A sense of lack of support
At Carl’s* lesson today, he described how he feels as if he runs out of energy by the middle of a piece, sometimes sooner. “I can’t seem to stay with the tempo.” Later in the lesson he said, “I prepare carefully to start the piece but then I feel ‘unsupported’ after I’ve begun.”
I decided to first address his feeling of ‘lack of support.’ I sang expressively along with his playing. The forward directed movement and energy that I purposefully put into my voice seemed to automatically transfer over to him (he was ‘supported’). The same result happened when I played along with him, doing the main melody an octave higher.
I said sympathetically that I knew that in his professional life he was constantly helping others, and it seemed unjust that he was unable to transfer that support over to himself. He said that when he has to actively sustain support of someone on a one-to-one basis, after a while he felt in “danger of loosing himself.”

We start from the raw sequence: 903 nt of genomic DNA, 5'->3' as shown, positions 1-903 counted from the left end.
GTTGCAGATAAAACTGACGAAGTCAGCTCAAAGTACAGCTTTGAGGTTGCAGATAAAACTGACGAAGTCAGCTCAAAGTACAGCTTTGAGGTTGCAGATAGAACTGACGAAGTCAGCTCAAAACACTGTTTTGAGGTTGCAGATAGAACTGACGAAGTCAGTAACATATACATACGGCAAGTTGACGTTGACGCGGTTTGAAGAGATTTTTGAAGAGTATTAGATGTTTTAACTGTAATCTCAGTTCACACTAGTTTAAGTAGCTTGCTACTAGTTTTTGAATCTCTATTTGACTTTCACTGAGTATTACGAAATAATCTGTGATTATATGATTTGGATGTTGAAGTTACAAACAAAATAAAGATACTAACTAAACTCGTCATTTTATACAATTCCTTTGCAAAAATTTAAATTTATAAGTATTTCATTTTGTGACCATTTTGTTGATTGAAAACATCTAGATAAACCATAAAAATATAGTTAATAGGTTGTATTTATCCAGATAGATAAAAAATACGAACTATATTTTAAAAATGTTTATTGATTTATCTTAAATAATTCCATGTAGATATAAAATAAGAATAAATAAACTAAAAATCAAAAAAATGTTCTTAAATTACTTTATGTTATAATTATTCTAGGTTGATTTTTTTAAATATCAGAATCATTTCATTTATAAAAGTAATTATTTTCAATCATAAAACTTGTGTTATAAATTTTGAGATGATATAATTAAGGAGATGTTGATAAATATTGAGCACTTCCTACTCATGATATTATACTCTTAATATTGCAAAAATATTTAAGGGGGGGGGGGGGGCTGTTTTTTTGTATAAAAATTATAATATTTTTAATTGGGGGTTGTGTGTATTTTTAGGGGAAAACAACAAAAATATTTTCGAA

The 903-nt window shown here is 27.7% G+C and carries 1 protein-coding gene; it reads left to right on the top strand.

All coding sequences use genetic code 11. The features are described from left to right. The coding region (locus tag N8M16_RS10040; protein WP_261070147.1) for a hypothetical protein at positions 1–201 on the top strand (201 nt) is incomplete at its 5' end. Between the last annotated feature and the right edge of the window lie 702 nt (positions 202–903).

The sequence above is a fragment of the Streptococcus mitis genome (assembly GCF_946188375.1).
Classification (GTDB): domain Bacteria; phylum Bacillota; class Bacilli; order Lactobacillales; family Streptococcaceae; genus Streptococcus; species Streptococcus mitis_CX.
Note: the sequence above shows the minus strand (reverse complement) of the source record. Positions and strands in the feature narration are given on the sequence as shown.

I suggested that in upcoming lessons we work on ways for him to generate his own support for himself. Perhaps create his own “Greek chorus” to speak for him and with him in his music.**
**This reminded me of a Double Bassist who played beautifully but with a very introspective sound, as if she did not want anyone else to hear her playing. I put on a record of Beethoven’s 3rd Symphony and gave her the double bass part and asked her to play along with the record. Suddenly her sound blossomed and reached outwards to the listener. The 8 or 10 bassists in the Chicago Symphony acted as her Greek Chorus, so that whenever she played she was surrounded by the sound of many others.
*name has been changed to protect privacy